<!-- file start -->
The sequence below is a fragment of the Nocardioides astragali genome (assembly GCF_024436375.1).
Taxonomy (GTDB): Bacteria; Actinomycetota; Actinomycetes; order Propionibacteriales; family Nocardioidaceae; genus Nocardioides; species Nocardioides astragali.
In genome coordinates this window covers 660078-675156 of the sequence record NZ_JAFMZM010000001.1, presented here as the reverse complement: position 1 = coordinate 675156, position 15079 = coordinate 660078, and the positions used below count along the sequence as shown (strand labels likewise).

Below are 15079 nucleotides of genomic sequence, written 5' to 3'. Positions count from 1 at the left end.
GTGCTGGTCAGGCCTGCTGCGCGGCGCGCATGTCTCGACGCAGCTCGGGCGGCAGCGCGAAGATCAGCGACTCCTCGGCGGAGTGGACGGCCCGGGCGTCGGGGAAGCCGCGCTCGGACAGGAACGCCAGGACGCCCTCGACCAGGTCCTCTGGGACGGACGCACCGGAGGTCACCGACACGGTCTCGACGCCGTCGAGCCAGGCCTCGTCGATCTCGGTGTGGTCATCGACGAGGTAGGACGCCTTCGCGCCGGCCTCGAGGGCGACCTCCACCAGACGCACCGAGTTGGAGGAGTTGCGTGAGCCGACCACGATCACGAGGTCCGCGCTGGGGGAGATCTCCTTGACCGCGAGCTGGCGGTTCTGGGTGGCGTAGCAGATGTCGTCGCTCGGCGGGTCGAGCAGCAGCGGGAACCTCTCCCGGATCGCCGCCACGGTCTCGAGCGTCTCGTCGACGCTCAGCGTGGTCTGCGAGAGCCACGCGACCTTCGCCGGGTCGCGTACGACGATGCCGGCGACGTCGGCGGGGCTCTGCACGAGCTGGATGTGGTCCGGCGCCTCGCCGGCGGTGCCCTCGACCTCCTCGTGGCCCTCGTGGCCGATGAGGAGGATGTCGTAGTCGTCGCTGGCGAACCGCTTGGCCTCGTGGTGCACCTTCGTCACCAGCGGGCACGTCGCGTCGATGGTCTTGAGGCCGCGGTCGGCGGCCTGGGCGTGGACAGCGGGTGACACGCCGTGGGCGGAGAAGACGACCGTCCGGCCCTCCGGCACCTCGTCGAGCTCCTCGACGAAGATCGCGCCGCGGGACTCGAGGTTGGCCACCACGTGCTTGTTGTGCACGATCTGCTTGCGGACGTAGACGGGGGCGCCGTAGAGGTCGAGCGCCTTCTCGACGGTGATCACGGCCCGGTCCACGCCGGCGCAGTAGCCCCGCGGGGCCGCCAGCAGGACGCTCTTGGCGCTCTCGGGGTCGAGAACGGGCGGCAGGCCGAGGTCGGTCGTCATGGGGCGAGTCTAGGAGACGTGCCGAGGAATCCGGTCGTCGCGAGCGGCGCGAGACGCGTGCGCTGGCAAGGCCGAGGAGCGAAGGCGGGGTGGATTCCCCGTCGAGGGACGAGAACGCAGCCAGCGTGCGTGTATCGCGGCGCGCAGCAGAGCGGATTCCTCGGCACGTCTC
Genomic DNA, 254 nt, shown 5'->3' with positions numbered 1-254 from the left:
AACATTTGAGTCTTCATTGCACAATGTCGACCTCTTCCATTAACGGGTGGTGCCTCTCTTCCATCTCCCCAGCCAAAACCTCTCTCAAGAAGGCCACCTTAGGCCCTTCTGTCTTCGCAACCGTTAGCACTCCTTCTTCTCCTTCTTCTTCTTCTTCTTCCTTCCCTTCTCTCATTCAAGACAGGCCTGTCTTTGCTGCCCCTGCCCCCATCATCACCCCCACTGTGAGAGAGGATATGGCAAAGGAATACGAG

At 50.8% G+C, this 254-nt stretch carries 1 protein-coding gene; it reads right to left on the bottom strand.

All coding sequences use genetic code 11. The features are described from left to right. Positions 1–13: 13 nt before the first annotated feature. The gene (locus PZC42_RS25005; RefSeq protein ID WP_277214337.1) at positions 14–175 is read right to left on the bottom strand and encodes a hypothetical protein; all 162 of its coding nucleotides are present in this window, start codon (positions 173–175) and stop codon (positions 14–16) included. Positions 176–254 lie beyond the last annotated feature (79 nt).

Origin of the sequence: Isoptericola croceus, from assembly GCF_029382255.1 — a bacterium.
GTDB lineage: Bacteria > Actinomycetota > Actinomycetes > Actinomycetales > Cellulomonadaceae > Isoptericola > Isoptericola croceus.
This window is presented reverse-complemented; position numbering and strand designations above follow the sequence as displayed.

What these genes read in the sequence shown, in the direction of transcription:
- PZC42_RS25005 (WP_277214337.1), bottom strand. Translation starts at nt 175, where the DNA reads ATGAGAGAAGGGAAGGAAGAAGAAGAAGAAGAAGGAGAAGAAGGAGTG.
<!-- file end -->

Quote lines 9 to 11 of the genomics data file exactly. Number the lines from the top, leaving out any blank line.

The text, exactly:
All coding sequences use genetic code 11. The features are described from left to right. Positions 1–13: 13 nt before the first annotated feature. The gene (locus PZC42_RS25005; RefSeq protein ID WP_277214337.1) at positions 14–175 is read right to left on the bottom strand and encodes a hypothetical protein; all 162 of its coding nucleotides are present in this window, start codon (positions 173–175) and stop codon (positions 14–16) included. Positions 176–254 lie beyond the last annotated feature (79 nt).

Origin of the sequence: Isoptericola croceus, from assembly GCF_029382255.1 — a bacterium.
GTDB lineage: Bacteria > Actinomycetota > Actinomycetes > Actinomycetales > Cellulomonadaceae > Isoptericola > Isoptericola croceus.